A Nice Little List of Ghost Stories (1949 – 2000) from The New Yorker


For your reading pleasure this Halloween weekend, here is a selection of ghost stories from the archive. (I’d suggest starting with either the Collier or the Gallant, both of which are brief and eerie.)

  • “Mr. Mackenzie’s Last Hour,” by Sylvia Townshend Warner, March 5, 1949
  • “Invitation to a Ghost,” by Richard Lockridge, September 9, 1950
  • “Are You Too Late, Or Was I Too Early?,” by John Collier, April 14, 1951
  • “A Private Ghost,” by Joyce Cary, November 10, 1956
  • “Avizandum,” by Robert Henderson, September 2, 1967
  • “From the Fifteenth District,” by Mavis Gallant, October 30, 1978
  • “The Making of More Americans,” by Maxine Hong Kingston, February 11, 1980
  • “Carried Away,” by Alice Munro, October 21, 1991
  • “The Glass House,” by Chris Adrian, January 10, 2000
  • “The Juniper Tree,” by Lorrie Moore, January 17, 2005

The entire stories—and the complete archives of The New Yorker, back to 1925—are available to digital subscribers. (Non-subscribers can purchase the individual digital issues.)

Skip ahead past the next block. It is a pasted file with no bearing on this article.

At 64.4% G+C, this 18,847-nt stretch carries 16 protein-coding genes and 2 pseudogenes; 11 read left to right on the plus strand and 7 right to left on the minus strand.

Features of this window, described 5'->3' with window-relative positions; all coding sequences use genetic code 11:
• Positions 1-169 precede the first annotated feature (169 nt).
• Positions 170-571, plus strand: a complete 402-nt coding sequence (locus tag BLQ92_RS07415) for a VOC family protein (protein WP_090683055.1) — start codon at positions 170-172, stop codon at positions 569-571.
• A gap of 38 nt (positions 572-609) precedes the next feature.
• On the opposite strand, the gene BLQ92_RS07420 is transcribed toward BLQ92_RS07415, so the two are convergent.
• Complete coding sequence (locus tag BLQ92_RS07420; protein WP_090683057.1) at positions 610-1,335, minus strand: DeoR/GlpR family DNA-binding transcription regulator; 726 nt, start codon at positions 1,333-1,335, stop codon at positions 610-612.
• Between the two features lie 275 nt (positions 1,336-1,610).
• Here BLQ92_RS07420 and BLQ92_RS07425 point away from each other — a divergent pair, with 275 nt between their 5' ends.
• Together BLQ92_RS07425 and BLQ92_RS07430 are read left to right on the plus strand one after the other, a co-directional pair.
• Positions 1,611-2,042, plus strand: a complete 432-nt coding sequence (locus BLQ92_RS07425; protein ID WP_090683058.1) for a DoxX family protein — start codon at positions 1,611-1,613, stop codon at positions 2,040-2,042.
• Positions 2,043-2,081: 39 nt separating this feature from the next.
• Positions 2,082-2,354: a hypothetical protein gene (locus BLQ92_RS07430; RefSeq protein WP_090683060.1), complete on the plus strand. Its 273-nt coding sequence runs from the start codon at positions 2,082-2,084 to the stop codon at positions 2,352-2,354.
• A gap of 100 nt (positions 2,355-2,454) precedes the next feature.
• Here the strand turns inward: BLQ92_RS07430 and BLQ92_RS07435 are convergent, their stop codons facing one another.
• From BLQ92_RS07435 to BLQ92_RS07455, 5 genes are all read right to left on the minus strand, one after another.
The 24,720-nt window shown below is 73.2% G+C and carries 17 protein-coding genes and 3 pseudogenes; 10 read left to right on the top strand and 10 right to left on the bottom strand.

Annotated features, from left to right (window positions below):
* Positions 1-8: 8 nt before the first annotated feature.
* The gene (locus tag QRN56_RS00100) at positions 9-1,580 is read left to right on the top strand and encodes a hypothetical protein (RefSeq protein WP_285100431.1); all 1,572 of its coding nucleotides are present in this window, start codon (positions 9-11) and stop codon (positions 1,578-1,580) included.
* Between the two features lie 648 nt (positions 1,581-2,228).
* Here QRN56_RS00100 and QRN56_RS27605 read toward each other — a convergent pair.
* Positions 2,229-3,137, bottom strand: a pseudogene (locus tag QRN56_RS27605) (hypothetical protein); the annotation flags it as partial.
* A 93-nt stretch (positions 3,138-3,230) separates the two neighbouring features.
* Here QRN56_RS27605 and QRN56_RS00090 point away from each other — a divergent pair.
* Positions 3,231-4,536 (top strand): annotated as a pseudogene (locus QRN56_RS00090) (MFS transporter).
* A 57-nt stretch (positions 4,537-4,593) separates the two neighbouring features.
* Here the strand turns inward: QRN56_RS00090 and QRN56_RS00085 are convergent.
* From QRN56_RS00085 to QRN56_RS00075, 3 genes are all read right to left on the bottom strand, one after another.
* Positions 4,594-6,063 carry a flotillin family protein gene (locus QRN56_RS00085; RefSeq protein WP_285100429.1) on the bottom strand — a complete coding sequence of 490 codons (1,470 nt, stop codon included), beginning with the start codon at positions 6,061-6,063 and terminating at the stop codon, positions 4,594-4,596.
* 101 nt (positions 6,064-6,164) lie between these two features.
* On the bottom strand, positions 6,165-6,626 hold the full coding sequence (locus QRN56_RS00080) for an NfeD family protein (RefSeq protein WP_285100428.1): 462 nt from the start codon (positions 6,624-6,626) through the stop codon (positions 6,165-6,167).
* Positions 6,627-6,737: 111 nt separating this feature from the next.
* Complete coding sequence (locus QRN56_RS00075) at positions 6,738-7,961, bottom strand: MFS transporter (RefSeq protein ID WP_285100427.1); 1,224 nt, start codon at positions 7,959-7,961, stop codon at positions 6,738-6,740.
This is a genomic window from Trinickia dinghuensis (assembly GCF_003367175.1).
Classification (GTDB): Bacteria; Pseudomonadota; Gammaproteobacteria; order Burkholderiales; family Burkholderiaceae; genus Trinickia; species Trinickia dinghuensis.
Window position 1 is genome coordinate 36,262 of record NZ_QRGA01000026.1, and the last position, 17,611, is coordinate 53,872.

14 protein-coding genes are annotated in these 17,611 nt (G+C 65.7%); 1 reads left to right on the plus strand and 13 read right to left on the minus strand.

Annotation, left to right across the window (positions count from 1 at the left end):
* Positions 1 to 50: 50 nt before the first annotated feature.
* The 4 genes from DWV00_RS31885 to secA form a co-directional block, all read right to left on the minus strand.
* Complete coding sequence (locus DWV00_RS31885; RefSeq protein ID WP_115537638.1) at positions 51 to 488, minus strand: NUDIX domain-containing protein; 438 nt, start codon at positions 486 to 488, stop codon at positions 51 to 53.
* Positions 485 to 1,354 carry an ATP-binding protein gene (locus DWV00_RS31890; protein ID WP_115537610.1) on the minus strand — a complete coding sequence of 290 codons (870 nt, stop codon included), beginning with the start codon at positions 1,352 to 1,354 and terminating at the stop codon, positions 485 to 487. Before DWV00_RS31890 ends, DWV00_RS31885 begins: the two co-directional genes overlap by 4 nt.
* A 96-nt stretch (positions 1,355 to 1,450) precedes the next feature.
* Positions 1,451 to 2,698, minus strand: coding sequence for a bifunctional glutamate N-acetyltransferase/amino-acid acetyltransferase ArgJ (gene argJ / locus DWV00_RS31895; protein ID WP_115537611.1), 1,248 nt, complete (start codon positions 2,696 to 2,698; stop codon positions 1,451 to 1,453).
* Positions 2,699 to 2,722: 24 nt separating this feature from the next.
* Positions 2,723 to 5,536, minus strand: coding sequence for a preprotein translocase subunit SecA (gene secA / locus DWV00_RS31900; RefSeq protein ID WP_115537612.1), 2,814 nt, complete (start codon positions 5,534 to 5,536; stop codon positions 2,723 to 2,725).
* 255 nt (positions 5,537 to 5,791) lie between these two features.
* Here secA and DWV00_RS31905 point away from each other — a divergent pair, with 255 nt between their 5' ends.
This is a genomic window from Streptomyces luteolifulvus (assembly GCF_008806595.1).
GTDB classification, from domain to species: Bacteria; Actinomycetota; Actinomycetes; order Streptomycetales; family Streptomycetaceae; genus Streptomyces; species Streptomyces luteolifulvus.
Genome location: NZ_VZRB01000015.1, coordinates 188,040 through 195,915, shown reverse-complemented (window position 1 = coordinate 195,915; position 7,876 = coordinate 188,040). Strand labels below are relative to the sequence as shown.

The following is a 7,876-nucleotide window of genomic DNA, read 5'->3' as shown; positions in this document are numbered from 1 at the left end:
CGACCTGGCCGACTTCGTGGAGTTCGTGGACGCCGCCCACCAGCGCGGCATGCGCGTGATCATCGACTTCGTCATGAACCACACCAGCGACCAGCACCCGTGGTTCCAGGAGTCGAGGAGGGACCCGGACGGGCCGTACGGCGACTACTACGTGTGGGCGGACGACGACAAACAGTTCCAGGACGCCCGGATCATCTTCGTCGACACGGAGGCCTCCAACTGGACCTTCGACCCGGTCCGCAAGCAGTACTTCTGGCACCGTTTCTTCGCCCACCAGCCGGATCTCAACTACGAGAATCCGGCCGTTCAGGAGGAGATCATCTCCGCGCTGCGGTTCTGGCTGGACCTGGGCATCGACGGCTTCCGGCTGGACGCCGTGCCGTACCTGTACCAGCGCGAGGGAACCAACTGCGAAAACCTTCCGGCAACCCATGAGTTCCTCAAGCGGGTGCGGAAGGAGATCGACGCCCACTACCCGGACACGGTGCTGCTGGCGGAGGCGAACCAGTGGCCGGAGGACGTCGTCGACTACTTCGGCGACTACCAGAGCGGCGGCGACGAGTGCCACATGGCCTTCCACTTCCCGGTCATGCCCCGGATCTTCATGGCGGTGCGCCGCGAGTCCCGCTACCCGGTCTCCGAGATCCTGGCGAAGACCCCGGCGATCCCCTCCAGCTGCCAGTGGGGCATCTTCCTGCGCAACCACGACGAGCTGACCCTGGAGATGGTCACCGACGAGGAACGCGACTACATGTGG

Courtesy: Jon Michaud, a novelist and head librarian at The Center for Fiction.


One response to “A Nice Little List of Ghost Stories (1949 – 2000) from The New Yorker

  1. Chris Adrian is the author of an excellent, offbeat Civil War novel, Gobs’ Grief, about two brothers, one a casualty of the war, the other a man hellbent on building a machine to resurrect the casualties of war. It’s beautifully written and highly recommended.


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